Appeals Court Blocks Near-Total Abortion Ban in Arizona

Appeals Court Blocks Near-Total Abortion Ban in Arizona
A pro-life activist holds a plastic fetus in a protest in front of the U.S. Supreme Court in Washington, on June 23, 2022. (Nathan Howard/Getty Images)
Mimi Nguyen Ly

The Arizona Court of Appeals on Friday temporarily blocked a 150-year-old law in the state that bans nearly all abortions.

The three-member panel’s ruling (pdf) comes after a state judge ruled on Sept. 23 (pdf) to lift an injunction against the abortion ban, which makes it a crime to provide an abortion unless the mother’s life is in danger. On Sept. 30, the judge—Pima County Superior Court Judge Kellie Johnson—rejected an effort by abortion activists to freeze her order (pdf).

The panel on Friday said that Johnson had erred in her ruling, and granted Planned Parenthood’s motion for an emergency stay.

The abortion ban at issue in the case was first enacted in the Civil War era in the 1860s, before Arizona became a state, and was in effect until the Supreme Court made its Roe v. Wade decision in 1973. An injunction was later put on Arizona’s abortion ban in the same year.

Roe had largely enabled abortions up until 24 weeks across the United States for up to five decades, overturning state laws, before it was overturned by the Supreme Court in late June.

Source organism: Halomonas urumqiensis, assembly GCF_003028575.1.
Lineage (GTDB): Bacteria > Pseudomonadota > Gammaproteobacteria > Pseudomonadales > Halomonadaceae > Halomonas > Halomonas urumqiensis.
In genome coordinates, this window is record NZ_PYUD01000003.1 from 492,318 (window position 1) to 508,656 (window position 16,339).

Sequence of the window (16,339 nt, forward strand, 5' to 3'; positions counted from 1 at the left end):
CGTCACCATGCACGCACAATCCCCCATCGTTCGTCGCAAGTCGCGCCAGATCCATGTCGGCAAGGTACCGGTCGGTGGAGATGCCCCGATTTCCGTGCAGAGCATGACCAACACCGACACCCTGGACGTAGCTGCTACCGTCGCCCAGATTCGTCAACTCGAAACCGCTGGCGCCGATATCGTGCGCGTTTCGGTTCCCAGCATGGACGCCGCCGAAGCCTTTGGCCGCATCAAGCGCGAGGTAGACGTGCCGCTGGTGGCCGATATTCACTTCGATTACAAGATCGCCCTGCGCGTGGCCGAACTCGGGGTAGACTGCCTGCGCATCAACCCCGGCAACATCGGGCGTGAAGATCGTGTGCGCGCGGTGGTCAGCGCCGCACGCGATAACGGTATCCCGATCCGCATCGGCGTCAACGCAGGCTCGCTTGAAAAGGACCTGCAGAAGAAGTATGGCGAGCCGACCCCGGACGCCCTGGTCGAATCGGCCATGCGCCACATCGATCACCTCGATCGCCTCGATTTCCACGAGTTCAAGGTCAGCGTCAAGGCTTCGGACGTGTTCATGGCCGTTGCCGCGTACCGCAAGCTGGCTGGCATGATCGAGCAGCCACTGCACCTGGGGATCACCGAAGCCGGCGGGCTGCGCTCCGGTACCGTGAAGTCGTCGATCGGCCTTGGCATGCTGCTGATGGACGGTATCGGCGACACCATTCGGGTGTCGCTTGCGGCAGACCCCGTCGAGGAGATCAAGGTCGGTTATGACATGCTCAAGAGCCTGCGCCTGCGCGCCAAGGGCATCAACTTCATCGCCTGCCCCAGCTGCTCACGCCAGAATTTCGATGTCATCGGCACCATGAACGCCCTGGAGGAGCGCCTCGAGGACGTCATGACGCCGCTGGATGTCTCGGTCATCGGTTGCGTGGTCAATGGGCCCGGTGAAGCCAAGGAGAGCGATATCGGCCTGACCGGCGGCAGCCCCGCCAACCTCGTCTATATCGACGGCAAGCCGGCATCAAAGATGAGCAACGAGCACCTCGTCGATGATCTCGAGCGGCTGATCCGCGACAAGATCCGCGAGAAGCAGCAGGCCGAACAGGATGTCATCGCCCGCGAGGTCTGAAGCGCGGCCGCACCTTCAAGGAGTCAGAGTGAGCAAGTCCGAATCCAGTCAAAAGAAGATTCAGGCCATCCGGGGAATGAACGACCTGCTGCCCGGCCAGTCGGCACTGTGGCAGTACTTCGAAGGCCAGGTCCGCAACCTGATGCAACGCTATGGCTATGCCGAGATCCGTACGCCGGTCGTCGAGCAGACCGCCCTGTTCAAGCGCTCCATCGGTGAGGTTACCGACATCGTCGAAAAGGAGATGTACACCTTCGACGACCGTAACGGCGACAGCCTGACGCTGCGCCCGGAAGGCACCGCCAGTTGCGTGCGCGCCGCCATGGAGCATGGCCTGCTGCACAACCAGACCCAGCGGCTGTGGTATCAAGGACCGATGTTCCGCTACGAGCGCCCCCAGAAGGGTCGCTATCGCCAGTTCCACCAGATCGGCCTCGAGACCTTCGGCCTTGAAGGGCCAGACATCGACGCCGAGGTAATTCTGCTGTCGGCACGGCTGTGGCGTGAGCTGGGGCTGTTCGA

After Roe was overturned, Arizona Attorney General Mark Brnovich, a Republican, asked the court to restore the abortion ban.

Appeal by Planned Parenthood

Planned Parenthood of Arizona appealed and argued that subsequent pro-life laws have since been passed by Arizona’s legislature and those laws should supersede the near-total ban from the 1860s.
Those laws include one that bans abortions after 15 weeks, signed by Republican Gov. Doug Ducey in late March, that took effect on Sept. 24.

But Roe. v Wade was the only reason why an injunction was in place against Arizona’s near-total ban, Johnson said in late September. She sided with Brnovich’s office, finding that the 1973 injunction should be entirely vacated because it was based solely on Roe v Wade, which has since been overturned.

The Arizona Appeals Court sided with Planned Parenthood on Friday, saying that other legislation passed in the state since Roe should be considered.

“Arizona courts have a responsibility to attempt to harmonize all of this state’s relevant statutes,” Presiding Judge Peter J. Eckerstrom wrote in the brief order.

“The court further concludes the balance of hardships weigh strongly in favor of granting the stay, given the acute need of healthcare providers, prosecuting agencies, and the public for legal clarity as to the application of our criminal laws.”

The latest ruling means that while the case proceeds, abortions can legally resume in the state at least up until 15 weeks after pregnancy.

The Arizona Appeals Court has set a hearing for next week on Oct. 11, to determine whether Planned Parenthood’s full appeal should be expedited and to set a briefing schedule.

Tom Ozimek contributed to this report. 
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